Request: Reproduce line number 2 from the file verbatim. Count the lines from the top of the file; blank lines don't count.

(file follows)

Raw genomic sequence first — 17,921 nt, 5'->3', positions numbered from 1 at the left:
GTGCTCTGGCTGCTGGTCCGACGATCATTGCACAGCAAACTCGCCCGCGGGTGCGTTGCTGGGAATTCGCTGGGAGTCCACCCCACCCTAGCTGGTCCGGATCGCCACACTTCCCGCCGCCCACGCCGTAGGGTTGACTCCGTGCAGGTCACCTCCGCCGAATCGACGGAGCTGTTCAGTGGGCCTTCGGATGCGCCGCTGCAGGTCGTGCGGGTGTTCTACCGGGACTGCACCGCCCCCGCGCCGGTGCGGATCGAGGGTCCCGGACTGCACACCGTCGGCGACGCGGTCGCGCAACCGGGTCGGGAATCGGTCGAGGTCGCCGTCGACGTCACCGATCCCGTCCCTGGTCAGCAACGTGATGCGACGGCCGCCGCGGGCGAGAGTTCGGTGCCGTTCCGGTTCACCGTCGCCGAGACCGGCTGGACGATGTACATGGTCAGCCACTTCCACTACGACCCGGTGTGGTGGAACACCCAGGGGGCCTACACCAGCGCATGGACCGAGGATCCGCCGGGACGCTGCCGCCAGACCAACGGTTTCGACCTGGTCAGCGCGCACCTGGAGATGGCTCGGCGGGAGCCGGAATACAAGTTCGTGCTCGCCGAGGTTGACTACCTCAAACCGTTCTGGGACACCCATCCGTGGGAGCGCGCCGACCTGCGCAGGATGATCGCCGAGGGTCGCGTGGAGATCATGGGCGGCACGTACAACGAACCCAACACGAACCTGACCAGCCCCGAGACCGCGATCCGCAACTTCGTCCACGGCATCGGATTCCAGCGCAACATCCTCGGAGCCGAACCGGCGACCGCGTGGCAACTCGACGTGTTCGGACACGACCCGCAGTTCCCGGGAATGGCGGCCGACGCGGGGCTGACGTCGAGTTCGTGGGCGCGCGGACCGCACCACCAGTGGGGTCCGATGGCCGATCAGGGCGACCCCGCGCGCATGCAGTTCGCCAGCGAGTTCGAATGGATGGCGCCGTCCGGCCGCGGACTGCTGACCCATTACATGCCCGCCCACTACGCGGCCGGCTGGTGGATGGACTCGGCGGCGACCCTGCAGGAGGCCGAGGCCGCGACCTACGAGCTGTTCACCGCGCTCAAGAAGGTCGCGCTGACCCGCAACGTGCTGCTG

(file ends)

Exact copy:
GTGCTCTGGCTGCTGGTCCGACGATCATTGCACAGCAAACTCGCCCGCGGGTGCGTTGCTGGGAATTCGCTGGGAGTCCACCCCACCCTAGCTGGTCCGGATCGCCACACTTCCCGCCGCCCACGCCGTAGGGTTGACTCCGTGCAGGTCACCTCCGCCGAATCGACGGAGCTGTTCAGTGGGCCTTCGGATGCGCCGCTGCAGGTCGTGCGGGTGTTCTACCGGGACTGCACCGCCCCCGCGCCGGTGCGGATCGAGGGTCCCGGACTGCACACCGTCGGCGACGCGGTCGCGCAACCGGGTCGGGAATCGGTCGAGGTCGCCGTCGACGTCACCGATCCCGTCCCTGGTCAGCAACGTGATGCGACGGCCGCCGCGGGCGAGAGTTCGGTGCCGTTCCGGTTCACCGTCGCCGAGACCGGCTGGACGATGTACATGGTCAGCCACTTCCACTACGACCCGGTGTGGTGGAACACCCAGGGGGCCTACACCAGCGCATGGACCGAGGATCCGCCGGGACGCTGCCGCCAGACCAACGGTTTCGACCTGGTCAGCGCGCACCTGGAGATGGCTCGGCGGGAGCCGGAATACAAGTTCGTGCTCGCCGAGGTTGACTACCTCAAACCGTTCTGGGACACCCATCCGTGGGAGCGCGCCGACCTGCGCAGGATGATCGCCGAGGGTCGCGTGGAGATCATGGGCGGCACGTACAACGAACCCAACACGAACCTGACCAGCCCCGAGACCGCGATCCGCAACTTCGTCCACGGCATCGGATTCCAGCGCAACATCCTCGGAGCCGAACCGGCGACCGCGTGGCAACTCGACGTGTTCGGACACGACCCGCAGTTCCCGGGAATGGCGGCCGACGCGGGGCTGACGTCGAGTTCGTGGGCGCGCGGACCGCACCACCAGTGGGGTCCGATGGCCGATCAGGGCGACCCCGCGCGCATGCAGTTCGCCAGCGAGTTCGAATGGATGGCGCCGTCCGGCCGCGGACTGCTGACCCATTACATGCCCGCCCACTACGCGGCCGGCTGGTGGATGGACTCGGCGGCGACCCTGCAGGAGGCCGAGGCCGCGACCTACGAGCTGTTCACCGCGCTCAAGAAGGTCGCGCTGACCCGCAACGTGCTGCTG